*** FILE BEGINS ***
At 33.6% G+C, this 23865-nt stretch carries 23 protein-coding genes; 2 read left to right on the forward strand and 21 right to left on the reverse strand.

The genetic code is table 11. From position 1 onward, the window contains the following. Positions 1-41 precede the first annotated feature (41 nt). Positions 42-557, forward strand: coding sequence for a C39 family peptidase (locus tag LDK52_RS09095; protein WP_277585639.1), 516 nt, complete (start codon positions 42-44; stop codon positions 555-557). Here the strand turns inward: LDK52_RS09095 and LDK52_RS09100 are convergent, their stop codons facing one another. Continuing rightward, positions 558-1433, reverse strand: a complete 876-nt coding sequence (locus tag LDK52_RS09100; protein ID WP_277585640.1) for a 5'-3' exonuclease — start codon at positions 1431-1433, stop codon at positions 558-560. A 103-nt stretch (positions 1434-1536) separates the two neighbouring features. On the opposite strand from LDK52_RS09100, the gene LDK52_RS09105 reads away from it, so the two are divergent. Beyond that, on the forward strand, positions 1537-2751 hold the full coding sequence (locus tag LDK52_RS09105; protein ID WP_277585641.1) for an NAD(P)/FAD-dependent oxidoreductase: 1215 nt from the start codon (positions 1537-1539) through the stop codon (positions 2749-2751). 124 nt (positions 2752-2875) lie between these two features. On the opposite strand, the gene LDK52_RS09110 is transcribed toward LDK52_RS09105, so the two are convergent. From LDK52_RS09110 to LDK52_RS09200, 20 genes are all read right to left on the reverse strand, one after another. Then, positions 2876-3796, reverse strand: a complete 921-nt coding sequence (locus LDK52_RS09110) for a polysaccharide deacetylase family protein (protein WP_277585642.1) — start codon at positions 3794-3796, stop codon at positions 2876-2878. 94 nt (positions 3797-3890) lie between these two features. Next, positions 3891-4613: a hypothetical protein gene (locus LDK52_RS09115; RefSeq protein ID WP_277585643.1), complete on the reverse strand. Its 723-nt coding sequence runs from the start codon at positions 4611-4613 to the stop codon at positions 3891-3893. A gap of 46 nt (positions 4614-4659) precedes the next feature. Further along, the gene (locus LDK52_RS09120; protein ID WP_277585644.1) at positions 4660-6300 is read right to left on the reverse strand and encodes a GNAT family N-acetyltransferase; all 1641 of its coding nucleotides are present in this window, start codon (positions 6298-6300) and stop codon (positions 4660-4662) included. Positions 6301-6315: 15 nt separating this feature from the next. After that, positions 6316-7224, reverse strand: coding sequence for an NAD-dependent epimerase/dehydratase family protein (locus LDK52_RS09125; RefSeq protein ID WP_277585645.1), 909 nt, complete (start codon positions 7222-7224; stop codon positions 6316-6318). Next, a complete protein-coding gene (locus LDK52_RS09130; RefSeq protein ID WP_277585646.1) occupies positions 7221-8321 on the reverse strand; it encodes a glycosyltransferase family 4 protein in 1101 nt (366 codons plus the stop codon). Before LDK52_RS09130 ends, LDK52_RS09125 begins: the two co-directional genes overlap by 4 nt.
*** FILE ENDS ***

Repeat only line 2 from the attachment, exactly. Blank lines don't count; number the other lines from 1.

The genetic code is table 11. From position 1 onward, the window contains the following. Positions 1-41 precede the first annotated feature (41 nt). Positions 42-557, forward strand: coding sequence for a C39 family peptidase (locus tag LDK52_RS09095; protein WP_277585639.1), 516 nt, complete (start codon positions 42-44; stop codon positions 555-557). Here the strand turns inward: LDK52_RS09095 and LDK52_RS09100 are convergent, their stop codons facing one another. Continuing rightward, positions 558-1433, reverse strand: a complete 876-nt coding sequence (locus tag LDK52_RS09100; protein ID WP_277585640.1) for a 5'-3' exonuclease — start codon at positions 1431-1433, stop codon at positions 558-560. A 103-nt stretch (positions 1434-1536) separates the two neighbouring features. On the opposite strand from LDK52_RS09100, the gene LDK52_RS09105 reads away from it, so the two are divergent. Beyond that, on the forward strand, positions 1537-2751 hold the full coding sequence (locus tag LDK52_RS09105; protein ID WP_277585641.1) for an NAD(P)/FAD-dependent oxidoreductase: 1215 nt from the start codon (positions 1537-1539) through the stop codon (positions 2749-2751). 124 nt (positions 2752-2875) lie between these two features. On the opposite strand, the gene LDK52_RS09110 is transcribed toward LDK52_RS09105, so the two are convergent. From LDK52_RS09110 to LDK52_RS09200, 20 genes are all read right to left on the reverse strand, one after another. Then, positions 2876-3796, reverse strand: a complete 921-nt coding sequence (locus LDK52_RS09110) for a polysaccharide deacetylase family protein (protein WP_277585642.1) — start codon at positions 3794-3796, stop codon at positions 2876-2878. 94 nt (positions 3797-3890) lie between these two features. Next, positions 3891-4613: a hypothetical protein gene (locus LDK52_RS09115; RefSeq protein ID WP_277585643.1), complete on the reverse strand. Its 723-nt coding sequence runs from the start codon at positions 4611-4613 to the stop codon at positions 3891-3893. A gap of 46 nt (positions 4614-4659) precedes the next feature. Further along, the gene (locus LDK52_RS09120; protein ID WP_277585644.1) at positions 4660-6300 is read right to left on the reverse strand and encodes a GNAT family N-acetyltransferase; all 1641 of its coding nucleotides are present in this window, start codon (positions 6298-6300) and stop codon (positions 4660-4662) included. Positions 6301-6315: 15 nt separating this feature from the next. After that, positions 6316-7224, reverse strand: coding sequence for an NAD-dependent epimerase/dehydratase family protein (locus LDK52_RS09125; RefSeq protein ID WP_277585645.1), 909 nt, complete (start codon positions 7222-7224; stop codon positions 6316-6318). Next, a complete protein-coding gene (locus LDK52_RS09130; RefSeq protein ID WP_277585646.1) occupies positions 7221-8321 on the reverse strand; it encodes a glycosyltransferase family 4 protein in 1101 nt (366 codons plus the stop codon). Before LDK52_RS09130 ends, LDK52_RS09125 begins: the two co-directional genes overlap by 4 nt.